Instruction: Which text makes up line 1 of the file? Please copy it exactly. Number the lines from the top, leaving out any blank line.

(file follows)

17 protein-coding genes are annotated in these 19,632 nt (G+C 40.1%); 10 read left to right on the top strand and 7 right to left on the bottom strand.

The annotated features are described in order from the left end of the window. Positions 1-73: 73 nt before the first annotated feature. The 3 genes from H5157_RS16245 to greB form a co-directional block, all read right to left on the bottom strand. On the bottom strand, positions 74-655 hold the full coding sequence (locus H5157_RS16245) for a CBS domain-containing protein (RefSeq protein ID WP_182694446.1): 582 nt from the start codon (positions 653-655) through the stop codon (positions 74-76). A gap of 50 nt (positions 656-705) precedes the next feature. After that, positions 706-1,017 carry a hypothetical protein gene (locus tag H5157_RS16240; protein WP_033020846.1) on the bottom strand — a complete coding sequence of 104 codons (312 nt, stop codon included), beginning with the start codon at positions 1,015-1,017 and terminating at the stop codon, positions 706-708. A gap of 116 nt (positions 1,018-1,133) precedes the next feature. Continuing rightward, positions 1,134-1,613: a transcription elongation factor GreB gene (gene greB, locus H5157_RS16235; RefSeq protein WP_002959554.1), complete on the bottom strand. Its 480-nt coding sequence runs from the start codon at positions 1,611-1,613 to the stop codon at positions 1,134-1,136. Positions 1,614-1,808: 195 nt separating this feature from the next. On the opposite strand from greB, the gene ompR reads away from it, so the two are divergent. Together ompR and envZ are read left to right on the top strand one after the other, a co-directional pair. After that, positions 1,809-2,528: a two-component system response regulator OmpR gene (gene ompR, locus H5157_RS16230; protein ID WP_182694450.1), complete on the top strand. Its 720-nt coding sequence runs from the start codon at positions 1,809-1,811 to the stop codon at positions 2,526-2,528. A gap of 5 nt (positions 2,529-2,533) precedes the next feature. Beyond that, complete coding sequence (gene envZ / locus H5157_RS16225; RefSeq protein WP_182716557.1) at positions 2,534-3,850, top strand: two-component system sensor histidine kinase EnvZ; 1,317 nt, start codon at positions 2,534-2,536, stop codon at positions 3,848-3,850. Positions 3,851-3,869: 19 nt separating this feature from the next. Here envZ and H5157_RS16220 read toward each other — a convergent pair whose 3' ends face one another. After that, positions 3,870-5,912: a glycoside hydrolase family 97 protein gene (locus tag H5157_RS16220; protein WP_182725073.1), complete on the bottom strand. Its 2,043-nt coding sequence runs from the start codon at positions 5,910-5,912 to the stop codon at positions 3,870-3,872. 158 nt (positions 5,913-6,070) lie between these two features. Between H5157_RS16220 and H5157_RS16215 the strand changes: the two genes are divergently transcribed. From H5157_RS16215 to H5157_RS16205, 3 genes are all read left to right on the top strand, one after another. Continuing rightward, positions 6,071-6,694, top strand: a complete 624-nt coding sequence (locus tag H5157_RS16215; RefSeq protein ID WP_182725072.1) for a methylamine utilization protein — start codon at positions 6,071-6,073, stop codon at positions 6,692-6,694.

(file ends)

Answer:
17 protein-coding genes are annotated in these 19,632 nt (G+C 40.1%); 10 read left to right on the top strand and 7 right to left on the bottom strand.